On boundaries and friendship

Dear Susannah

I’m writing with a question about friendship. Last year, a new family moved into our neighborhood, and the woman — who’s a friendly person — joined our book club and biweekly dinner group. (Yes, we’ve got a very social neighborhood and it’s lovely.) My new neighbor is very social and has started organizing many other activities with our neighbor group — going to films, out for lunch, shopping trips, etc — and we’re all pleased about that too. My problem? This woman wants to talk on the phone almost daily or she wants to get together several times a week — and I just don’t have time for that. I’ve told her repeatedly that I still have part-time assignments and other family or friend commitments, but she either gets hurt or pressures me later. She has asked me if I am “avoiding” her when I decline her invitations. There are plenty of others in our neighborhood who will socialize with her, but she takes it personally when I am busy. This woman doesn’t work, has no children, and her husband works 12 hours every day, at least. For me, friendship is a slow developing process. I have a few besties who’ve been in my life for decades, and while I love meeting new friends, I am not able to socialize all day. I feel this new neighbor expects more time from me that I even have for my best friends of two and three decades. I am not sure how to explain that without hurting her feelings. She is a sweet person but very persistent. Any ideas?


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Dear Overwhelmed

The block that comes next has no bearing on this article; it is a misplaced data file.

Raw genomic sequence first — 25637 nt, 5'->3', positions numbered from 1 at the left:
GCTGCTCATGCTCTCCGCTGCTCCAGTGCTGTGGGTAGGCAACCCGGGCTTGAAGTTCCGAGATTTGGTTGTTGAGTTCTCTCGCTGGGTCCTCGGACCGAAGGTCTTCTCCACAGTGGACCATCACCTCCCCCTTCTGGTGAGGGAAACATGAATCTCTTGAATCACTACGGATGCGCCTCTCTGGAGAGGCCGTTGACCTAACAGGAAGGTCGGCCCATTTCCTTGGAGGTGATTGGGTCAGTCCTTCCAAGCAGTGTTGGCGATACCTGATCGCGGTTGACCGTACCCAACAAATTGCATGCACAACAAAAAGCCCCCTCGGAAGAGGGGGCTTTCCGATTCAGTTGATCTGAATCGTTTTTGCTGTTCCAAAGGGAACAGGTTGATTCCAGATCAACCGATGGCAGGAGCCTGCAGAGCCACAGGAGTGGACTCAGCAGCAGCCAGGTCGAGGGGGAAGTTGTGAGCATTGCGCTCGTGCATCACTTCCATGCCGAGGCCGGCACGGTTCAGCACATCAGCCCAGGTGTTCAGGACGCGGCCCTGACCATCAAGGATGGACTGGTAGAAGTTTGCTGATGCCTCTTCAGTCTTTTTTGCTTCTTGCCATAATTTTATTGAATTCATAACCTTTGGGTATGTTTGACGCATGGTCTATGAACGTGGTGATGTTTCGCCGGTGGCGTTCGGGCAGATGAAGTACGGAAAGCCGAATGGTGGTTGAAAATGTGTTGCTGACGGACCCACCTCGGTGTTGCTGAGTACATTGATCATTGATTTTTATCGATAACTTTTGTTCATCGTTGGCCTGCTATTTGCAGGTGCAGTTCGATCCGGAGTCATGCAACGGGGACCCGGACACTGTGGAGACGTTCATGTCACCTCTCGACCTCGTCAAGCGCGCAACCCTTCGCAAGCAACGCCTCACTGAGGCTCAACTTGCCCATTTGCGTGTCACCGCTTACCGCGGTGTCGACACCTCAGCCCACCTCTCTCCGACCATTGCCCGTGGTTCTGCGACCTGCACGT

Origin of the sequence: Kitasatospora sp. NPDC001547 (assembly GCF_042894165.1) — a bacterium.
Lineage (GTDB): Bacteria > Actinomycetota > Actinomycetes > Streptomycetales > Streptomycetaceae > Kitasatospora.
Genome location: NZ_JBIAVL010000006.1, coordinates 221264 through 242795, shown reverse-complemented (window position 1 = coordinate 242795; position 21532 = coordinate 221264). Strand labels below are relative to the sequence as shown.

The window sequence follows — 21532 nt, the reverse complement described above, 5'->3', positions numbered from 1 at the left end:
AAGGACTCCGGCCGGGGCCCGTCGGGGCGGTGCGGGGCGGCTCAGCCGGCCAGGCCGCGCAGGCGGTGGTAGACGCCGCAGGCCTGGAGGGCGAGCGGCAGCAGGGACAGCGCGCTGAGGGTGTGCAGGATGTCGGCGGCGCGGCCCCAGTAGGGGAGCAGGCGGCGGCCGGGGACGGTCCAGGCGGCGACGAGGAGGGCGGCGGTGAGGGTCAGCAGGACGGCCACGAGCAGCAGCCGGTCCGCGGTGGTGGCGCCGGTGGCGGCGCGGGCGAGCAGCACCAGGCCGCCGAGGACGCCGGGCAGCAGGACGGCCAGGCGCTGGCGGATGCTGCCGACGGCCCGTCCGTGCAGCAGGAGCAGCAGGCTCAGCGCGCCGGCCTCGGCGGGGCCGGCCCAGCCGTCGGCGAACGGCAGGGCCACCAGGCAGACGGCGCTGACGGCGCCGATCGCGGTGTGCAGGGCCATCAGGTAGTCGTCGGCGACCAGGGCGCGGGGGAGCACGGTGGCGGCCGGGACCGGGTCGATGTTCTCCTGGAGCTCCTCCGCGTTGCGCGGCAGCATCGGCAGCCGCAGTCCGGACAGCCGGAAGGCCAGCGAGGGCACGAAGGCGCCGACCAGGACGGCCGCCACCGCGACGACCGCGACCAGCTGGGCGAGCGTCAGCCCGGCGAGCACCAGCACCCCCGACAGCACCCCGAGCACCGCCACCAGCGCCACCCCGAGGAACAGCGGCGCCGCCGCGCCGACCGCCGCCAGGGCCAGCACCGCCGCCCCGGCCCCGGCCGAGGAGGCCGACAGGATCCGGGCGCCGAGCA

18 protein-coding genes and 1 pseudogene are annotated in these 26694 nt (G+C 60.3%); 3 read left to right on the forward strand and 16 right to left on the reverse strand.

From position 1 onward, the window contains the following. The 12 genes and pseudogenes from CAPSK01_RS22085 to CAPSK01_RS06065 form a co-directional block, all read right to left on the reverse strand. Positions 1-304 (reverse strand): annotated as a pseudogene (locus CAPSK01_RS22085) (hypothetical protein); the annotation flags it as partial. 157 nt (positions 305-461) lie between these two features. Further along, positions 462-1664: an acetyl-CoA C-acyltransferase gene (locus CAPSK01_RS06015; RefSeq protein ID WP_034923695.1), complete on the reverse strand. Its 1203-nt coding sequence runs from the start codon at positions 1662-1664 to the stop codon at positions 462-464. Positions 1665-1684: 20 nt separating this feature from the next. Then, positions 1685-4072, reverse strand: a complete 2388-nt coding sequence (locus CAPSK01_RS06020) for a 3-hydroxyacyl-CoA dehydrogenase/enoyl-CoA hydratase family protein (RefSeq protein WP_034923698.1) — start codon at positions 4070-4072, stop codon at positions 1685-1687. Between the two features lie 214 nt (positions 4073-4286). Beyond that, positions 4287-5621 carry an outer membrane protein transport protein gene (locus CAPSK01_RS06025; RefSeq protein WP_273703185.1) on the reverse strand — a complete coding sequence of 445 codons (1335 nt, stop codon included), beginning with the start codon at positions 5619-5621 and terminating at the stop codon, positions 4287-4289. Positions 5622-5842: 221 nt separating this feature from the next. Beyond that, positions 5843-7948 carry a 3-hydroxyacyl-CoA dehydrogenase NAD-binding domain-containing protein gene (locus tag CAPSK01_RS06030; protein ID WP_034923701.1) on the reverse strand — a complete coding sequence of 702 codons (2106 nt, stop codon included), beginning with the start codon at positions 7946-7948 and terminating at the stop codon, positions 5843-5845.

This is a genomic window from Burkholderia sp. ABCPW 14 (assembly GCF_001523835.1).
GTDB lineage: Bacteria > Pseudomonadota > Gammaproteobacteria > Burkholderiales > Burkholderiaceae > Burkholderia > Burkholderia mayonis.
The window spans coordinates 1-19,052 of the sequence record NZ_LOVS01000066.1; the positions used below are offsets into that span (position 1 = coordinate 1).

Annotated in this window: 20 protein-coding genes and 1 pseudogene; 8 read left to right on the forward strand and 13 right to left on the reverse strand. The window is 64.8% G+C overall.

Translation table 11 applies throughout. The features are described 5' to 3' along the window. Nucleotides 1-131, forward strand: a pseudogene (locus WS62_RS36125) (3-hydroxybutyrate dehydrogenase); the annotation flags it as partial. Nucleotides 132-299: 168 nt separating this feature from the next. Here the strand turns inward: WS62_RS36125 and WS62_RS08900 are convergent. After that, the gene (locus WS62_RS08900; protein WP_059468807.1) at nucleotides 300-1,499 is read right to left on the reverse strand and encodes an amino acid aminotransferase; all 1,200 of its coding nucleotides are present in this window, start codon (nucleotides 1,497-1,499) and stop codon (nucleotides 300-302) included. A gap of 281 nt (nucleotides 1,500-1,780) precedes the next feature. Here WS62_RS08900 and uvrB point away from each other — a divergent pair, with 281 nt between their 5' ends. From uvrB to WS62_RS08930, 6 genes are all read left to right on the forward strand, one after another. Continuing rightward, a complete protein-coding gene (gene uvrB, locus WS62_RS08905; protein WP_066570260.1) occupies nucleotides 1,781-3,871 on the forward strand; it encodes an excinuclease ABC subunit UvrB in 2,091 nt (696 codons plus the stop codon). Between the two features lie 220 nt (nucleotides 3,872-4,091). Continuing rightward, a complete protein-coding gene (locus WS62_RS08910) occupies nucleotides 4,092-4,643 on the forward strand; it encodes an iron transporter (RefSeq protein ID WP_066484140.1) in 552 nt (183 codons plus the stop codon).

You need to be prepared to hurt her feelings and you need to set some boundaries. Let’s start with the first bit…

Unless you’re a sociopath, nobody likes hurting someone else’s feelings. In fact, I’d wager most of us go out of our way to avoid doing that. None of us want to feel like the bad guy, because truthfully, when our actions make the other person feel bad, we also feel bad. We’d like to avoid that too, right?

Saying yes feels easier than saying no but the problem with saying yes when we’d rather say no is we end up hurting ourselves. There’s no good feeling being generated when we’re doing something we don’t want to do. We end up resenting the other person and they’ll feel that, whether they’re conscious of it or not.

Saying no can be really hard, I get it! I’ve become quite adept at declining invitations to work-related things — do I want to be interviewed for an online summit? No thank you. Do I want to take part in this free list building thing? No thank you. Do I want to do a TEDx talk in London? No thank you (that really happened and I really did say no). Saying no to strangers in my inbox is relatively easy but saying no to a member of my family? Hoo boy, that’s something else.

If we consider that inbox strangers and family members are the two ends of the spectrum, your persistent needy neighbour is somewhere in the middle. You’re a bit more than acquaintances but have yet to become close friends. She’s taking everything a bit too personally — more than is appropriate — so it’s time to start saying no to her. Kindly and firmly.